In the present case, the State charged Defendant with three previous felony convictions: (1) possession of cocaine (conviction date October 2, 2003); (2) false impersonation of a police officer (conviction date December 11, 2003); and (3) distribution of dihydrocodeinone (conviction date February 22, 1990). The commission date of the offense for which Defendant's sentence was enhanced (failure to renew registration as a sex offender) was November 19, 2010. Since ten years did not lapse between Defendant's commission of failure to renew his registration (November 19, 2010) and Defendant's most recent prior conviction (false impersonation of a police officer - December 11, 2003), the State was not required to prove the date on which Defendant was discharged for serving his sentence for falsely impersonating a police officer. See Boutte, 58 So.3d 624. Additionally since false impersonation of an officer and the next previous conviction (possession of cocaine) occurred within a few months of each other (December 11, 2003 and October 3, 2003, respectively), the State was not required to prove Defendant's discharge date for the possession of cocaine conviction. It is clear that ten years did not lapse between any of these convictions.
Thus, the only remaining " link" in the ladder is the link between the discharge date for his first previous conviction
(distribution of dihydrocodeinone--conviction date February 22, 1990) [14-1333 La.App. 3 Cir. 9] and the commission of Defendant's next previous conviction (possession of cocaine--conviction date October 2, 2003). As the State notes in its brief, it introduced a letter from the Department of Public Safety and Corrections dated June 26, 2012, which shows that Defendant's parole for distribution of dihydrocodeinone (conviction date February 22, 1990) ended on June 14, 1999. This exhibit was introduced at Defendant's first habitual offender hearing without any objection. At Defendant's most recent habitual offender proceeding, the State asked the trial court to take judicial notice of the first habitual offender proceeding, which the trial court did without any objection from Defendant. It is apparent from the record that less than ten years lapsed between Defendant's June 14, 1999, discharge date for distribution of dihydrocodeinone and Defendant's conviction for possession of cocaine (October 2, 2003); thus, the State satisfied its burden of proving that less than ten years lapsed between these two previous offenses. Accordingly, the period between each of the " links" in the " ladder" were each less than ten years.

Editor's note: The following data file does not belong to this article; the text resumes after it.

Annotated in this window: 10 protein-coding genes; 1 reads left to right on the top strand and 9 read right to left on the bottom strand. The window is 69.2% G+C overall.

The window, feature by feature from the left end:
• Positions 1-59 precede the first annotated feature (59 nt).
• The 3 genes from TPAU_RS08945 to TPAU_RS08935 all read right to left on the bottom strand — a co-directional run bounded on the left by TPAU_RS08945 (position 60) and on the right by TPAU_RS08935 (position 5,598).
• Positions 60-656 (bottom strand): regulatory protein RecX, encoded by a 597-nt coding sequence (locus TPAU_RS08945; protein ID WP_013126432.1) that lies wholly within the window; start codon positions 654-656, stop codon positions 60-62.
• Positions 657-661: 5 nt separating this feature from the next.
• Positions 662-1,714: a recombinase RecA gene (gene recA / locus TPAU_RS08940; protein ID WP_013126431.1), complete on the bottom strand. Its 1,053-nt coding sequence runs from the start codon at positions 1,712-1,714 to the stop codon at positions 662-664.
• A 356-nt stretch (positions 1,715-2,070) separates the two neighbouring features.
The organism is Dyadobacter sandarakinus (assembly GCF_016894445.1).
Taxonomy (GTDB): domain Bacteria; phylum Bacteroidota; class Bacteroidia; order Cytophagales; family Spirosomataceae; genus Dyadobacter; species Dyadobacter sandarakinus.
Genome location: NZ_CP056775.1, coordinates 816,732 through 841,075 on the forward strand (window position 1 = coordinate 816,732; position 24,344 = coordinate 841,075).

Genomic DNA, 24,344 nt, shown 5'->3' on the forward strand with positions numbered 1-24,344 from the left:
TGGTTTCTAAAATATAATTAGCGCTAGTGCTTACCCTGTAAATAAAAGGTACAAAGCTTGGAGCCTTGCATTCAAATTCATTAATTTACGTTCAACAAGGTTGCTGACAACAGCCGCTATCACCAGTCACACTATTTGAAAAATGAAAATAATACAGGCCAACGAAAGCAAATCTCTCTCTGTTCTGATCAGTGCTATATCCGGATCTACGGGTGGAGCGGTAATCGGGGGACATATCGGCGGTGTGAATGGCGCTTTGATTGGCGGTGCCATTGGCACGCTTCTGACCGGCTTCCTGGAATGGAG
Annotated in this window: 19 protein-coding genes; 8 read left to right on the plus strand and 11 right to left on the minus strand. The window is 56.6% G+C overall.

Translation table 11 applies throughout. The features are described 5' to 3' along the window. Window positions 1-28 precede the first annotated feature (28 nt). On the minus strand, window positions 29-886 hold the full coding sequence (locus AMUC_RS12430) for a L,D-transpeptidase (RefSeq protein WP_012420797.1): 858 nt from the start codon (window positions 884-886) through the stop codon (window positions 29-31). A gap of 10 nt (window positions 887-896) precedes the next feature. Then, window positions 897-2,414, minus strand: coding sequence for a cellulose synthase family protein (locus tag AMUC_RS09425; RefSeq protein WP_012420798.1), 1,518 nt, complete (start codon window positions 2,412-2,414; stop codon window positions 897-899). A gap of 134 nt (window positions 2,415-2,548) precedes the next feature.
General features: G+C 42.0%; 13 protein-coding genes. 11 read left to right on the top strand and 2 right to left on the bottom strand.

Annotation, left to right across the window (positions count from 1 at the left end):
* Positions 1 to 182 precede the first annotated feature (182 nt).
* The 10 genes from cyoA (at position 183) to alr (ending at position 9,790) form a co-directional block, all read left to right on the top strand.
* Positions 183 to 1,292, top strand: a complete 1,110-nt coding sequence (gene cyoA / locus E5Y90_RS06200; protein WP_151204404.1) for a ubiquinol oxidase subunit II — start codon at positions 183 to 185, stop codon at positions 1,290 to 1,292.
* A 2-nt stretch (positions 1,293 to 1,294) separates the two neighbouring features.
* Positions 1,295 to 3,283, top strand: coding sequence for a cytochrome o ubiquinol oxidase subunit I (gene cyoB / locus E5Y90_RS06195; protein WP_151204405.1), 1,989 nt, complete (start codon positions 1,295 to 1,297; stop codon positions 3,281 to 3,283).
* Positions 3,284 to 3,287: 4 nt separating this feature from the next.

Id. at 4-6 (footnote omitted).
Using the foregoing analysis in the present case, Defendant's current offenses were committed on December 12, 2011. His two previous convictions included possession with intent to distribute cocaine on January 23, 2006, and armed robbery on October 26, 1998. The commission date of the offense(s) for which Defendant's sentence was enhanced was December 12, 2011. Since ten years did not lapse between the Defendant's commission of the instant offenses on December 12, 2011, and his most recent prior conviction of possession with intent to distribute cocaine, the State was not required to prove the date on which Defendant was discharged for serving his sentence for possession with intent to distribute cocaine. Additionally, since ten years did not lapse between Defendant's conviction for possession with intent to distribute cocaine and the next previous conviction which was armed robbery, the State was not required to prove Defendant's discharge date for the armed robbery conviction. Thus, counsel is correct in his assertion that the State was not required to prove Defendant's discharge dates pursuant to Bourque.
[14-1333 La.App. 3 Cir. 10] In accordance with Anders, 386 U.S. 738, 87 S.Ct. 1396, 18 L.Ed.2d 493, and Newman, 107 So.3d 775, we have performed a thorough review of the record, including pleadings, minute entries, the charging instrument, and the transcripts and have confirmed the statements by counsel. Defendant was properly charged in the habitual offender bill, and he was present and represented by counsel at all crucial stages of the habitual offender and sentencing proceedings. As discussed above, Defendant's life sentence is vacated due to the presence of an error patent. Other than this patent error, our review of the record reveals no non-frivolous issues Defendant could raise on appeal. Accordingly, we grant counsel's motion to withdraw.
Defendant's adjudication as a habitual offender is affirmed; however, his life sentence is vacated and the case is remanded to the trial court for the appointment of defense counsel and for resentencing. The trial court is instructed to clarify which sentence(s) is (are) being enhanced and to impose a separate sentence on the remaining conviction should only one sentence be enhanced.
HABITUAL OFFENDER ADJUDICATION AFFIRMED; SENTENCE
AND CASE REMANDED FOR RESENTENCING; MOTION TO